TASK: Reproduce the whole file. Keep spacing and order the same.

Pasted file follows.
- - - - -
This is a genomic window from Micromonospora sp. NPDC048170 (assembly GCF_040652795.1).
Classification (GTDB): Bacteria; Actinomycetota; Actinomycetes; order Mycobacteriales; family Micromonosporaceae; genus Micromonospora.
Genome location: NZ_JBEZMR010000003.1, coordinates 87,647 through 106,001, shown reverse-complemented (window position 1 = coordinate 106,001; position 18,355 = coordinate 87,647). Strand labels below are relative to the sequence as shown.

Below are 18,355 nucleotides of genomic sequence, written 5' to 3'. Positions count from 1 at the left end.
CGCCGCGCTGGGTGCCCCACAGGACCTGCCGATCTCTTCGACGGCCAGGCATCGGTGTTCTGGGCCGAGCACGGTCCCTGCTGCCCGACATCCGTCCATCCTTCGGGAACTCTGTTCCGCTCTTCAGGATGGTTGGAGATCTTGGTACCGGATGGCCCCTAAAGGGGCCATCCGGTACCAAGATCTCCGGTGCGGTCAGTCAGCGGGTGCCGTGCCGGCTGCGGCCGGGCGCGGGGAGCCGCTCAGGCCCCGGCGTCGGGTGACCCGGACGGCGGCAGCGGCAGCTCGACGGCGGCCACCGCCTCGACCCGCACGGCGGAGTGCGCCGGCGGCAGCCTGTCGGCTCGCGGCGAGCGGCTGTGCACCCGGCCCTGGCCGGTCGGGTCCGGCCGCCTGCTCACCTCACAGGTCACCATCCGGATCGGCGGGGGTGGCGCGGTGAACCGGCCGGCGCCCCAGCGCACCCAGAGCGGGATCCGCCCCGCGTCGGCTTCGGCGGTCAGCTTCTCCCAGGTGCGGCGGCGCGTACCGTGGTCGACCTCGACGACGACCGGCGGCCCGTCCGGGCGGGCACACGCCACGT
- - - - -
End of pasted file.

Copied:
This is a genomic window from Micromonospora sp. NPDC048170 (assembly GCF_040652795.1).
Classification (GTDB): Bacteria; Actinomycetota; Actinomycetes; order Mycobacteriales; family Micromonosporaceae; genus Micromonospora.
Genome location: NZ_JBEZMR010000003.1, coordinates 87,647 through 106,001, shown reverse-complemented (window position 1 = coordinate 106,001; position 18,355 = coordinate 87,647). Strand labels below are relative to the sequence as shown.

Below are 18,355 nucleotides of genomic sequence, written 5' to 3'. Positions count from 1 at the left end.
CGCCGCGCTGGGTGCCCCACAGGACCTGCCGATCTCTTCGACGGCCAGGCATCGGTGTTCTGGGCCGAGCACGGTCCCTGCTGCCCGACATCCGTCCATCCTTCGGGAACTCTGTTCCGCTCTTCAGGATGGTTGGAGATCTTGGTACCGGATGGCCCCTAAAGGGGCCATCCGGTACCAAGATCTCCGGTGCGGTCAGTCAGCGGGTGCCGTGCCGGCTGCGGCCGGGCGCGGGGAGCCGCTCAGGCCCCGGCGTCGGGTGACCCGGACGGCGGCAGCGGCAGCTCGACGGCGGCCACCGCCTCGACCCGCACGGCGGAGTGCGCCGGCGGCAGCCTGTCGGCTCGCGGCGAGCGGCTGTGCACCCGGCCCTGGCCGGTCGGGTCCGGCCGCCTGCTCACCTCACAGGTCACCATCCGGATCGGCGGGGGTGGCGCGGTGAACCGGCCGGCGCCCCAGCGCACCCAGAGCGGGATCCGCCCCGCGTCGGCTTCGGCGGTCAGCTTCTCCCAGGTGCGGCGGCGCGTACCGTGGTCGACCTCGACGACGACCGGCGGCCCGTCCGGGCGGGCACACGCCACGT